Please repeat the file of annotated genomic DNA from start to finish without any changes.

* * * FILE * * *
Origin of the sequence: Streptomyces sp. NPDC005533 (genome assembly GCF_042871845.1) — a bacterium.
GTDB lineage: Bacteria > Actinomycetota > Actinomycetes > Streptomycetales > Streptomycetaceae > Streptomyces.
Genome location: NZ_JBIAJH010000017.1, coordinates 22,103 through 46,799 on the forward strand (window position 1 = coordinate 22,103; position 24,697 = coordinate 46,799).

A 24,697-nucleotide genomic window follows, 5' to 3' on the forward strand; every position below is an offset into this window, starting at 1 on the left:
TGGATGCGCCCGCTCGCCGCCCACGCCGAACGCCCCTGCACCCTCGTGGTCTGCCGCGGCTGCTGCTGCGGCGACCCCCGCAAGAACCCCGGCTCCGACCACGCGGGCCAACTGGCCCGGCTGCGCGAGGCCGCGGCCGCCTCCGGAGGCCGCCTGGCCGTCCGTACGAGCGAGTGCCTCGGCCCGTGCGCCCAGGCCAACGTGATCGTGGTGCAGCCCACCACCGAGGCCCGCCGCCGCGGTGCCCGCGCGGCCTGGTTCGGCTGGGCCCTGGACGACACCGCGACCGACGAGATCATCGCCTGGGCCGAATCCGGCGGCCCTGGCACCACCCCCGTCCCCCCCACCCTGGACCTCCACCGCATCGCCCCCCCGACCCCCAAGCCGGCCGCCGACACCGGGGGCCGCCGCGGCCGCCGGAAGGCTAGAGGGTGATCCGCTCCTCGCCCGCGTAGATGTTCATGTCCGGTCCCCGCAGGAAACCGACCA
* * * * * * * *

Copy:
Origin of the sequence: Streptomyces sp. NPDC005533 (genome assembly GCF_042871845.1) — a bacterium.
GTDB lineage: Bacteria > Actinomycetota > Actinomycetes > Streptomycetales > Streptomycetaceae > Streptomyces.
Genome location: NZ_JBIAJH010000017.1, coordinates 22,103 through 46,799 on the forward strand (window position 1 = coordinate 22,103; position 24,697 = coordinate 46,799).

A 24,697-nucleotide genomic window follows, 5' to 3' on the forward strand; every position below is an offset into this window, starting at 1 on the left:
TGGATGCGCCCGCTCGCCGCCCACGCCGAACGCCCCTGCACCCTCGTGGTCTGCCGCGGCTGCTGCTGCGGCGACCCCCGCAAGAACCCCGGCTCCGACCACGCGGGCCAACTGGCCCGGCTGCGCGAGGCCGCGGCCGCCTCCGGAGGCCGCCTGGCCGTCCGTACGAGCGAGTGCCTCGGCCCGTGCGCCCAGGCCAACGTGATCGTGGTGCAGCCCACCACCGAGGCCCGCCGCCGCGGTGCCCGCGCGGCCTGGTTCGGCTGGGCCCTGGACGACACCGCGACCGACGAGATCATCGCCTGGGCCGAATCCGGCGGCCCTGGCACCACCCCCGTCCCCCCCACCCTGGACCTCCACCGCATCGCCCCCCCGACCCCCAAGCCGGCCGCCGACACCGGGGGCCGCCGCGGCCGCCGGAAGGCTAGAGGGTGATCCGCTCCTCGCCCGCGTAGATGTTCATGTCCGGTCCCCGCAGGAAACCGACCA